T is doing really well.  Two more lessons this week and on track for her baptism this Saturday!!! After we get done emailing today, we're headed over to her place to spend time with her :)  She has quite a few less-active family members that she is including in the program. It's really neat. It's going to be so good for the whole family.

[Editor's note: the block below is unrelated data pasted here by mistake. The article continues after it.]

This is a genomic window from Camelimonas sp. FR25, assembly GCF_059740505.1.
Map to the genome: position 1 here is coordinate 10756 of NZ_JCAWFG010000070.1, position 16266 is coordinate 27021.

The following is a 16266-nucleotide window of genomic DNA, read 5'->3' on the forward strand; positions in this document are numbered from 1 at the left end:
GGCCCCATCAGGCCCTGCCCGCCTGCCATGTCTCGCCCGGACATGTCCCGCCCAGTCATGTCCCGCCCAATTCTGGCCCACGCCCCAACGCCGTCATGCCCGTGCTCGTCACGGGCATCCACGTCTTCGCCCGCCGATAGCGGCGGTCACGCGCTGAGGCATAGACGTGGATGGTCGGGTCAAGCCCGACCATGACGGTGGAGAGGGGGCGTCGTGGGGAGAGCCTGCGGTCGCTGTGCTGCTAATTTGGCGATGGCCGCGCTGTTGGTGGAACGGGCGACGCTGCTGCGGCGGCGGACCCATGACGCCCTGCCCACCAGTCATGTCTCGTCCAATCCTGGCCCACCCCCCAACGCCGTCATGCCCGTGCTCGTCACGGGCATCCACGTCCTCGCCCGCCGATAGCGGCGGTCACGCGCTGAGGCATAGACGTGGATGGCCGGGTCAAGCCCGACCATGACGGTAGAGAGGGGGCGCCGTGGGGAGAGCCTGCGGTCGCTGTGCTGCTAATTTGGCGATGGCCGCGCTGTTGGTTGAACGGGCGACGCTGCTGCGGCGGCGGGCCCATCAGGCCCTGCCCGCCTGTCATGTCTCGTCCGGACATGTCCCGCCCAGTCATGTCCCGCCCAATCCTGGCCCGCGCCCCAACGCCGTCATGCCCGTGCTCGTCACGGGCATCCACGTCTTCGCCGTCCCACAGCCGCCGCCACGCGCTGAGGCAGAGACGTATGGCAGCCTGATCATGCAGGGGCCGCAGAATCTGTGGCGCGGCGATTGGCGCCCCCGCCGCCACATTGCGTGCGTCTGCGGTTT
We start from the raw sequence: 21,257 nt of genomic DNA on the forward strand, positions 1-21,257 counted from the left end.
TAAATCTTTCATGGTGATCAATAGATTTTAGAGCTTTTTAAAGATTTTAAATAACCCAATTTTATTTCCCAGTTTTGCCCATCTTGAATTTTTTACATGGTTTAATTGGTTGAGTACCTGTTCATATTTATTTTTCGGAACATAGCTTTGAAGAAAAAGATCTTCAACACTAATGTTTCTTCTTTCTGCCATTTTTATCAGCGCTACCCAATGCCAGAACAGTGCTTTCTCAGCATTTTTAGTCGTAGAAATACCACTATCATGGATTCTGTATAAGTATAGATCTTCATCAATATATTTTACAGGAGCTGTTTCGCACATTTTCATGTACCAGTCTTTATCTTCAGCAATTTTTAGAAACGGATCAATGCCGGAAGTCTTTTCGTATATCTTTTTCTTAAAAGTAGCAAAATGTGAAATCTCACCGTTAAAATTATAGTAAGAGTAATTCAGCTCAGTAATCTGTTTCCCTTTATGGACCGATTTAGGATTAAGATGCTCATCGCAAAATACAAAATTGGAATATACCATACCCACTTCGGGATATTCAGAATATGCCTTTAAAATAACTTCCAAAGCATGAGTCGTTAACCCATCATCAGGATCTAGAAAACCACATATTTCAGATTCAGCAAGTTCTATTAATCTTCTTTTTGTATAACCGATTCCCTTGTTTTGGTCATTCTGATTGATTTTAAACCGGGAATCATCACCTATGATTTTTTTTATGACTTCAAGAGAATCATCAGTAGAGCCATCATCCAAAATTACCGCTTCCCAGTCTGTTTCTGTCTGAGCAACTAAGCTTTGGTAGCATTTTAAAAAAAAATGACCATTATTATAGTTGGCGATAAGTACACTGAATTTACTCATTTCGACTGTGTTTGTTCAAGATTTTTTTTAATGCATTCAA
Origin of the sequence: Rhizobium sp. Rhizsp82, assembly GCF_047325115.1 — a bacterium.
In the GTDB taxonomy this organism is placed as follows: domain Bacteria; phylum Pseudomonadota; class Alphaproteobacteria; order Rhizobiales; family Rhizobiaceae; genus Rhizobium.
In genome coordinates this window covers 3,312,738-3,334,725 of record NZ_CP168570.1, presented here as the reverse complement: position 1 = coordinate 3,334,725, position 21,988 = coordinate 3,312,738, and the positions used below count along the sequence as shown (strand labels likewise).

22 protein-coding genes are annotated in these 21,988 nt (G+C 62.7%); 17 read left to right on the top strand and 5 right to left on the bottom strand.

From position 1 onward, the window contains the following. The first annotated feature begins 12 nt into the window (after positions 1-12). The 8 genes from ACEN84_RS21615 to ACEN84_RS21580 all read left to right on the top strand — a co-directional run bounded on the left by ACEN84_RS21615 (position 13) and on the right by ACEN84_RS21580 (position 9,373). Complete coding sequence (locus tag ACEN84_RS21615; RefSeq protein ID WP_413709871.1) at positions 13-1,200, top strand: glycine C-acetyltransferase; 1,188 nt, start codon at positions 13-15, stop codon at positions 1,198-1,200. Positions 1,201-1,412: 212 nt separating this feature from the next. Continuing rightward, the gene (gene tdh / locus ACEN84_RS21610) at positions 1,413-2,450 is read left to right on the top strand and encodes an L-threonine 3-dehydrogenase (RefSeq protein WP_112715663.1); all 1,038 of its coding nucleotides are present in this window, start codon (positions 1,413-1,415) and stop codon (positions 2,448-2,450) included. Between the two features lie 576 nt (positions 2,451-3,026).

Fourth of July was really fun. We went hiking for our morning work out and did our studies in the mountains. We were invited to three different barbeques. We ate at one, enjoyed dessert at another, and then just played hide and go seek instead of eating anything at the last one. We had to be home at our normal time and fireworks didn't start until 10 pm....that was a bummer. Sister Waite and I got home and when we heard them start to go off, we decided we just had to see them. I helped Sister Waite up the first part of the tree near our house. We were cracking up as she stepped on my shoulder to get up the last part and then turned to help me get up. We continued up the limb that goes closest to our house. Hanging on this branch with our arms, we could stretch our legs toward the house and just barely make it. We sat up there and enjoyed the limited view of fireworks through a tiny break in the trees. We stargazed for a little while after they ended and then headed back down the tree in the dark...still wearing skirts...What an adventure!